From a user credential perspective, MFA is a good first step, but not enough, according to Baker. Bad actors have found several ways to get through MFA using vectors like MFA-bombing as an example. This is a social engineering cyberattack strategy whereby attackers repeatedly push second-factor authentication requests to the target victim’s email, phone, or registered devices. “We need to stop users from ever reaching phishing sites to begin with,” he said. “A big step will be to have security in place which blocks phishing attempts no matter if the user is on-network or off-network (working from anywhere).”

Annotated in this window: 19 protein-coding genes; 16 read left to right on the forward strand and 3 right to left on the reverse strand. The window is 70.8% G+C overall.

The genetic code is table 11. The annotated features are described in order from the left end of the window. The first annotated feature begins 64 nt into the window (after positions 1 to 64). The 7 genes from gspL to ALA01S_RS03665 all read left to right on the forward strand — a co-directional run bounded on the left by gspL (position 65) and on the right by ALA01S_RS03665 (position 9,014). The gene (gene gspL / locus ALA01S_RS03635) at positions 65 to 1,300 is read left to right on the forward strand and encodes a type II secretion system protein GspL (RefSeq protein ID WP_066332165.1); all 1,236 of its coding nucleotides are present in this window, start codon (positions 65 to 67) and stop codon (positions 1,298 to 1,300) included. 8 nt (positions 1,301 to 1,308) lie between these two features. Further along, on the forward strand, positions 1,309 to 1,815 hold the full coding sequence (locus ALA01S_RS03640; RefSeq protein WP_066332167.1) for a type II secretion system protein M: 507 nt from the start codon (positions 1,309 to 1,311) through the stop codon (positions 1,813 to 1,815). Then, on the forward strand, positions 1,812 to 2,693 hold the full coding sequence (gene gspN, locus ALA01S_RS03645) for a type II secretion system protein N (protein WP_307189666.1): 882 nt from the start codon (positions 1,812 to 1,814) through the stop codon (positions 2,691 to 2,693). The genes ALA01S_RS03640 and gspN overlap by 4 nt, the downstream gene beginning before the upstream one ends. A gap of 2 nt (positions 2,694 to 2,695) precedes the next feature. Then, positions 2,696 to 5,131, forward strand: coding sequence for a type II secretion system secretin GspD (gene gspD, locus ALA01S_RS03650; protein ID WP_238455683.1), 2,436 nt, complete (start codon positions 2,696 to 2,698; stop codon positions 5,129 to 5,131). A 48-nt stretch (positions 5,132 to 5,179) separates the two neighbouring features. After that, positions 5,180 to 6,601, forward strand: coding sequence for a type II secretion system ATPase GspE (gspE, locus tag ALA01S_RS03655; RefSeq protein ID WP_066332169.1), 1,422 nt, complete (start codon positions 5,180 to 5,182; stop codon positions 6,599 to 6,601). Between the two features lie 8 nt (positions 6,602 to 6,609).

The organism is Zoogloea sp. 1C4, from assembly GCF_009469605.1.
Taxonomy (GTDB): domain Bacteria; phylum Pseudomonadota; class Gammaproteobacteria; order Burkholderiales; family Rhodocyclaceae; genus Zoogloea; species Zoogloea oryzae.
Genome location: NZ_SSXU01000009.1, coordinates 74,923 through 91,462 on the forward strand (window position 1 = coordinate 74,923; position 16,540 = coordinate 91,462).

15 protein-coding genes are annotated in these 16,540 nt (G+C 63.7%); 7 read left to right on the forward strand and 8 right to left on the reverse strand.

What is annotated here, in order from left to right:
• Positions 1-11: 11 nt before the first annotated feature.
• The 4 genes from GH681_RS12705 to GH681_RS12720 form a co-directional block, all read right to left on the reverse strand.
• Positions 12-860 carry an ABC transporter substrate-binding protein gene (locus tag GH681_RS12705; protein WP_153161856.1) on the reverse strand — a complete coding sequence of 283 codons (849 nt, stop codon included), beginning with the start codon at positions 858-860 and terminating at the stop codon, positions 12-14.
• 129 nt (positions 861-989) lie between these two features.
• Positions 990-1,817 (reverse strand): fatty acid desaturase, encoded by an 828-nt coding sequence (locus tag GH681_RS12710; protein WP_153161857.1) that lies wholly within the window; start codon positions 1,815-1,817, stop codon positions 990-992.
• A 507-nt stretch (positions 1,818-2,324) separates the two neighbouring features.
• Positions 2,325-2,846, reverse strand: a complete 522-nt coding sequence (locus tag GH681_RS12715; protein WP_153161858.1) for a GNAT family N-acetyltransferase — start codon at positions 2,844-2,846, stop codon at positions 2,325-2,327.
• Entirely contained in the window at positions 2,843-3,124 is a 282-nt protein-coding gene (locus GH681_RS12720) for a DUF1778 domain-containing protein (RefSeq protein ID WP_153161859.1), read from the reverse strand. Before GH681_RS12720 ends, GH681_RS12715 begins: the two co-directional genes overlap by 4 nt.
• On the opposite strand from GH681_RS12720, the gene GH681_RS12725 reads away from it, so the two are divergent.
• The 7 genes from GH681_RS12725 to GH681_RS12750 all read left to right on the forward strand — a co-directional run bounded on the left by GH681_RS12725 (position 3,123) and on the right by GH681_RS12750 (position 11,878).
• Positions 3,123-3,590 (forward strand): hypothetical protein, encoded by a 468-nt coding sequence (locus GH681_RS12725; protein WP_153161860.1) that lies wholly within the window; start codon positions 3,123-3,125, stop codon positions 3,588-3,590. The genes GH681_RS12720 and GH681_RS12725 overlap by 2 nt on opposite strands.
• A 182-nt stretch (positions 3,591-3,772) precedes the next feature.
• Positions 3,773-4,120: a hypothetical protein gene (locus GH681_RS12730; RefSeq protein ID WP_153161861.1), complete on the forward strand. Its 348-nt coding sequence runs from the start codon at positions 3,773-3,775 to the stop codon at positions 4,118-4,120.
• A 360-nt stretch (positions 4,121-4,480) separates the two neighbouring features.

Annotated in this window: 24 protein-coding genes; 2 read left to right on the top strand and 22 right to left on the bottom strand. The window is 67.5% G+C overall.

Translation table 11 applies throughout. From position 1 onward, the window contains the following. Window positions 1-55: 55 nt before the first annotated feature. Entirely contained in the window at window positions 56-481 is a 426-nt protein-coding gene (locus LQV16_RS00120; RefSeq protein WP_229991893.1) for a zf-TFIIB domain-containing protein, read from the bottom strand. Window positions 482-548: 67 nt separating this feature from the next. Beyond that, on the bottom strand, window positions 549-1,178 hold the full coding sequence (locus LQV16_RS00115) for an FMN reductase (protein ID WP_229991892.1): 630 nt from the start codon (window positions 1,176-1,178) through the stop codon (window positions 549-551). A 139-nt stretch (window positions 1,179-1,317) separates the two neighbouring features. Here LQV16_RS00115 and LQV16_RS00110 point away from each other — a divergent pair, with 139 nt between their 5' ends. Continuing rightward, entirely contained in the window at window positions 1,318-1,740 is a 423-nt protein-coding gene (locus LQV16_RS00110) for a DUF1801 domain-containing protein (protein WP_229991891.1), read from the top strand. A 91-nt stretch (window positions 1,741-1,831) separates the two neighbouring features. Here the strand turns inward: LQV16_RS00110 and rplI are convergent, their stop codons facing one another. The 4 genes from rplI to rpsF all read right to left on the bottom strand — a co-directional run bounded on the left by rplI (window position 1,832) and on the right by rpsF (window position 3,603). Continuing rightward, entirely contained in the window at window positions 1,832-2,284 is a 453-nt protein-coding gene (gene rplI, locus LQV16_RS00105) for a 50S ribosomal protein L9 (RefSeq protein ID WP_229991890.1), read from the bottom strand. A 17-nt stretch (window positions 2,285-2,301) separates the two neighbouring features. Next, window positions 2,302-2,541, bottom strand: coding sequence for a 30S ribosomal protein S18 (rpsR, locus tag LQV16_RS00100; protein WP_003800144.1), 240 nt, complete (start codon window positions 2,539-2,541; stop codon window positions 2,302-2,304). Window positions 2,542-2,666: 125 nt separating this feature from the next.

CISA encourages health care providers who are deploying on-premises software, as well as software manufacturers, to apply the recommendations in the mitigations section of the CSA in the new advisory. It is hoped that these recommendations can harden networks against malicious activity and reduce the likelihood of domain compromise.

Offline Security Systems

“A way to stop attacks directly on applications and infrastructure is to just remove them from the internet,” Baker said. “Hide these applications and infrastructure behind a security cloud so the bad actors can’t even find them on the internet. This same security cloud can connect your users to the applications securely.”

In addition to applying the newly listed mitigations, CISA recommends exercising, testing, and validating an organization’s security program against the threat behaviors mapped out in the advisory.